When I was 16, I got a job as the receptionist at a small printery on Sellier Street in St Augustine. It was not my first job—I’d left school the year before and had worked briefly at two or three places since.
One of the Seafood Enterprises outlets occupies that space now and as I drove up to the building last week, that snippet of my past jumped up out of nowhere. It would have been around 1982, 40 years ago, and I wondered what had become of the motley crew.
I’d made friends with Farzhana, petite and beautiful with strikingly large heavily-lined eyes, and unusually long eyelashes. (I knew nothing about mascara or fake eyelashes then.)
She was lively and chatty, with an English accent, which I now imagine must have been cockney, and represented the height of sophistication with her smart clothes—the kind I used to think of as outfits that rhymed.
At lunchtime, we would often walk across to the Hi Lo Supermarket, much smaller then, but an enormous novelty to me with my limited experience of Ming’s dry goods store and Wong’s over-the-counter grocery where you asked for what you wanted; no trolleys.
In hindsight, I see my simple self; naïve and curious, timid but eager to explore and learn. Hi Lo’s deli counter was a marvel of unknown delicacies, reposed on trays with white plastic lacy doilies; so exotic, so dainty, so garnished!
Farzhana introduced me to the chicken salad sandwich. It was actually chicken paste inside a hops bread, and it was cheap, even for me. I fell in love with it; so completely, utterly, and absolutely (a triple emphasis), that it is still one of my happy meals—in fact I just made some.
A few years later, when I went to work at the Express, Sheila and I, rookies and country girls in many ways (except she was more daring and confident), would go across Independence Square to the Sandwich Construction Company which had recently opened.
There for $4, we would each buy a hops and chicken salad sandwich. Anthony Chow Lin On (Chinese Laundry) had bravely opened a place offering a range of sandwiches prepped along a sort of conveyor belt and it was as fascinating to watch as it was to sample the range of fillings.
This went on for a long time, until Leonard, the indefatigable and brilliant news editor, pulled us up one day. A hops bread for lunch? He snorted. That is not big people food.
Leonard was as thin as one of the pens perpetually wedged over his ear, the Jack Sprat to Keith Smith, except that they both ate massive meals. The difference was that Keith ate many such massive meals during the day. Leonard would eat one, give an almighty belch, push back his chair and hustle off.
But even if he made us self-conscious about our four-dollar repasts, he couldn’t stop us from partaking. I still recall Sandwich Construction as one of the revolutionary (and beloved) places in Port of Spain.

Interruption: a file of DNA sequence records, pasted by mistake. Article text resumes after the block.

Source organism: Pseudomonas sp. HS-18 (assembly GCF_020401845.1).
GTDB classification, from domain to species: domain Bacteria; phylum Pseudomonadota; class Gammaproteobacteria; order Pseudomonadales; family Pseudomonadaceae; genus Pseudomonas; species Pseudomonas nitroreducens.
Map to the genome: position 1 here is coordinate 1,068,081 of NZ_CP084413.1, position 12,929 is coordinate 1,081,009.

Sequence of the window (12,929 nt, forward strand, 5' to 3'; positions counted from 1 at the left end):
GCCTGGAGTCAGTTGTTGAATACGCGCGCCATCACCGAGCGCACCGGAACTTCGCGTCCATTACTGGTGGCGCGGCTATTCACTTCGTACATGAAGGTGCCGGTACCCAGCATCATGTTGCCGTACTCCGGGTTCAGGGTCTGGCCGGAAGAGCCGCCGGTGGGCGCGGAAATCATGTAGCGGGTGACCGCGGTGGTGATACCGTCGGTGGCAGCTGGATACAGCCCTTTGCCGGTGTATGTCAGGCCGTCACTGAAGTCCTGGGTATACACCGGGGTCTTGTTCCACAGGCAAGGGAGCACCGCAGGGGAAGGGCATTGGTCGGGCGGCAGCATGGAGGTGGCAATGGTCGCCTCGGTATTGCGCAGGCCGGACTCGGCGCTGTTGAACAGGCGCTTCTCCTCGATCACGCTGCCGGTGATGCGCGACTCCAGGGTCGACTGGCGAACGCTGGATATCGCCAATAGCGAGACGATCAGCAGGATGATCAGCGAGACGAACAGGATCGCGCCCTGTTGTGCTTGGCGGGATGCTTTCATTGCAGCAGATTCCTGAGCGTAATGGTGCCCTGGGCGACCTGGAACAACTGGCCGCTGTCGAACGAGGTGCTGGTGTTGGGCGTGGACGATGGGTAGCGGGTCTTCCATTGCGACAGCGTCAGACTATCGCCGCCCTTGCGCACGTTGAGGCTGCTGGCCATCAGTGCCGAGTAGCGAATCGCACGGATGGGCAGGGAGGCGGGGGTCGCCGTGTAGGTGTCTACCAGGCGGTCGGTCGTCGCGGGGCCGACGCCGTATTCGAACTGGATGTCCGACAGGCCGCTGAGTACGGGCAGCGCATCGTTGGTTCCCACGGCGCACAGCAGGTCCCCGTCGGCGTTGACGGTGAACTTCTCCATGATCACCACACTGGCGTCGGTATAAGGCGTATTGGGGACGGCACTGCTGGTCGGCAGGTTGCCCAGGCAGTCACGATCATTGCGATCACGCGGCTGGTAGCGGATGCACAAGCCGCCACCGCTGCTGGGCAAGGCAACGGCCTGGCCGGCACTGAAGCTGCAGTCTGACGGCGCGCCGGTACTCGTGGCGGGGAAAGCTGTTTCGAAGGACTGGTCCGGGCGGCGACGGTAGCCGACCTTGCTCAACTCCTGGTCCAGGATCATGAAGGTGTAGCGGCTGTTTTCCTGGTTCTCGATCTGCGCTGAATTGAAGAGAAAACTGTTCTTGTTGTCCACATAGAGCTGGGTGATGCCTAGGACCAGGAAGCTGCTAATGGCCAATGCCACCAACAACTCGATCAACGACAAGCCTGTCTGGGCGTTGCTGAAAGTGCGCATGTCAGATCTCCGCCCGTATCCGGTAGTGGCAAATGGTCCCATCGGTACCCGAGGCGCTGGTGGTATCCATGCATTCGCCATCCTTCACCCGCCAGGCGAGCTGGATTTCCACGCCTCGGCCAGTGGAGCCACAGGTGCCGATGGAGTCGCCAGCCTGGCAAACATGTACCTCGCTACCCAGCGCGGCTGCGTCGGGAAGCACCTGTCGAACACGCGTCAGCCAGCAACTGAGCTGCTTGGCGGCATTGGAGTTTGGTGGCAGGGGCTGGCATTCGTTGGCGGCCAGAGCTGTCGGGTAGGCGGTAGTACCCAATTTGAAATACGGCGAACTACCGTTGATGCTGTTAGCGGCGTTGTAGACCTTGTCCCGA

Where is this going, you might ask. Who’s to say? Perhaps it conjured itself as I was driving into Seafood Enterprises and glimpsed the three concrete steps from times past, leading nowhere now, but taking me on a journey.
You can trace things you know, track the moment when you made a discovery. Like when I went to the home of my friend from primary school, Sharlene. I don’t know how that happened because we were never allowed to visit anyone, but there I was.
Sharlene opened a can of tuna and made a tuna salad with mayonnaise, lime juice and other things. I was terrified. The idea of eating something straight from the can without cooking it first scared me. At home, such a thing was never done. But it was delicious.
Tuna and chicken, paste or salad; a few herbs, a dollop of mayo, sour cream, or yoghurt and mustard—there must be mustard—and something simple and tasty appears. Over the years, I have made many versions.
Sometimes I feel for the creaminess of a paste; sometimes it is chunkiness I desire. I would never have discovered either dish if I had kept myself within the parameters of the foods I knew and had grown up with.
I would never have thought that one could eat fish straight from a can. I would never have known that a potato salad was not meant to be eaten hot until our neighbour served it up deliciously chilled with fried chicken.
They may seem odd pockets of ignorance, but if you think about it, we live in a space with a wondrous array of foods brought here by the remarkable range of cultures that inhabit it. Yet, curiously, given this long history of intermingling, many among us still refuse to venture out of our cocoons.
I know people who say they would not eat outside food, meaning dishes prepared by people not within their family circle. Recently, a tradesman told me that he preferred not to eat at all while he was working, rather than partake of other people’s food. Yet, one day, driven by hunger, he bought Royal Castle chicken, and I realised that fast food does not count as a transgression of this principle.
It’s a hell of a thing the way we rationalise our choices, isn’t it?